Figure 7. Functional annotation of Puccinia striiformis f. sp. tritici (Pst) secreted proteins. (A) Percentage distribution of the Pst secreted proteins with distinct enzymatic functions. (B) Percentage distribution of predicted subcellular locations of Pst secreted proteins.
Comprising of 70 (3.2%) secreted proteins, we considered oxidoreductases as an important enzyme class because their potential functions to protect the fungus against host-produced reactive oxygen species (ROS). In the further analysis, we identified 13 Pst SPs from the oxidoreductases to have copper/zinc superoxide dismutase (SOD) PF00080 domains, and 8 of them were homologous to the SOD5 gene in Candida albicans (e-value < 1e-6) (Table 3). Most of them were cysteine-rich and three were haustorial differentially expressed. The genetic relationships among the eight Pst SODs and the C. albicans SOD5 are shown in Figure 8A; their structures containing a signal peptide, a copper/zinc superoxide dismutase domain and other amino acids were illustrated in Figure 8B; and their alignment with the SOD5 residues and indication of copper and zinc ligands are given in Figure 8C.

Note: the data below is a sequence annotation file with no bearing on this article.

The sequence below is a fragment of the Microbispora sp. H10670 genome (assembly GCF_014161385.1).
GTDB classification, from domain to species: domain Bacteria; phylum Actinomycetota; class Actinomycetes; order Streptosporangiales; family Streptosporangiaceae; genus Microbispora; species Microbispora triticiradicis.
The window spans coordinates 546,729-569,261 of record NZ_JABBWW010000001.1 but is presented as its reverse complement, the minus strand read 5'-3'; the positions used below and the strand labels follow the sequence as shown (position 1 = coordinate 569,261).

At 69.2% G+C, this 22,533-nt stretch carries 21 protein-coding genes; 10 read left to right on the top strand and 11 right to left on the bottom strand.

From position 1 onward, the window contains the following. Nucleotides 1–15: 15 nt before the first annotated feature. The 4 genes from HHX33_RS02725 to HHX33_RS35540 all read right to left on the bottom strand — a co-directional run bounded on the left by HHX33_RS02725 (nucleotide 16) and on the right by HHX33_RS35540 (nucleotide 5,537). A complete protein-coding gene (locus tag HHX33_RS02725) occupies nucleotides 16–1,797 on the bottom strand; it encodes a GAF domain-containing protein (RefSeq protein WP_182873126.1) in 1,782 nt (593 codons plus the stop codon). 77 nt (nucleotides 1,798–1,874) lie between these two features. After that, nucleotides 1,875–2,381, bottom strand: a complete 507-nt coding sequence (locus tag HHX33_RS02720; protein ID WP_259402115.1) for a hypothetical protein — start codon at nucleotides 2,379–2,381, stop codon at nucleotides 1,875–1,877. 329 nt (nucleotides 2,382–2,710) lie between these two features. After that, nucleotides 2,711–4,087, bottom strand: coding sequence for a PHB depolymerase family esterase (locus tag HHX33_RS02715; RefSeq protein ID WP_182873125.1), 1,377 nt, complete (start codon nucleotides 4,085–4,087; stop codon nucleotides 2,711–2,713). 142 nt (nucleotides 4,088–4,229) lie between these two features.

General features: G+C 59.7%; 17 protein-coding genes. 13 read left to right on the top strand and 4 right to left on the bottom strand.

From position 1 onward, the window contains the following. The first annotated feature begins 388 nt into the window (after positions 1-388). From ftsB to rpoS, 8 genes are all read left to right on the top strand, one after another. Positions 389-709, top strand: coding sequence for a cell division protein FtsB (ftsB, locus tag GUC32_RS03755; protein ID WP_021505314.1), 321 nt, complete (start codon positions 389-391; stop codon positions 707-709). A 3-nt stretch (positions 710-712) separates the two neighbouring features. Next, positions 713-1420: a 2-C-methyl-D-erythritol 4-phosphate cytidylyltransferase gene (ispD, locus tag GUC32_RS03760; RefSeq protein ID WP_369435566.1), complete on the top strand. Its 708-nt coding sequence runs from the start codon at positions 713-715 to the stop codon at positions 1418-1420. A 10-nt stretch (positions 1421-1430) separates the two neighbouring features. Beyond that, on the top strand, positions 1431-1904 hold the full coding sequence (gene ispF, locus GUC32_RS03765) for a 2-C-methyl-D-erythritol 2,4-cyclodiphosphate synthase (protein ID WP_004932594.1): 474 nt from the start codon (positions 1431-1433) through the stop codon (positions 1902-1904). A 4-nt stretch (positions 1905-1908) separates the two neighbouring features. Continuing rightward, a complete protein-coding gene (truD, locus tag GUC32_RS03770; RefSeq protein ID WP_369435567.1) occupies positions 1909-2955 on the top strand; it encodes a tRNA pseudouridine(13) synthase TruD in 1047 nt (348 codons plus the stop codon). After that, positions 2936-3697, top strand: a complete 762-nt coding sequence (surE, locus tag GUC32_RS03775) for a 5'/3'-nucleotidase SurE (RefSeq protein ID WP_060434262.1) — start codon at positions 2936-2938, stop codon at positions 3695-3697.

Figure 8. Phylogenetic and structural analysis of a class of SOD5-like secreted proteins in Puccinia striiformis f. sp. tritici (Pst). (A) Phylogenetic tree showing evolutionary relationships of eight SOD5-like secreted proteins in Pst. The phylogeny was estimated using the neighbor-joining algorithm, with bootstrap values indicated. The scale bar indicates an evolutionary distance of 0.1 amino acid substitution per position in the sequence. (B) The genomic structural of SOD5 and SOD5-like secreted proteins in Pst. The length of bars is scaled to the length of proteins. (C) Alignment of SOD5 residues F72-N164 against eight SOD5-like secreted proteins in Pst. Copper and zinc ligands are represented by blue and green box, respectively. The purple box represents cysteine.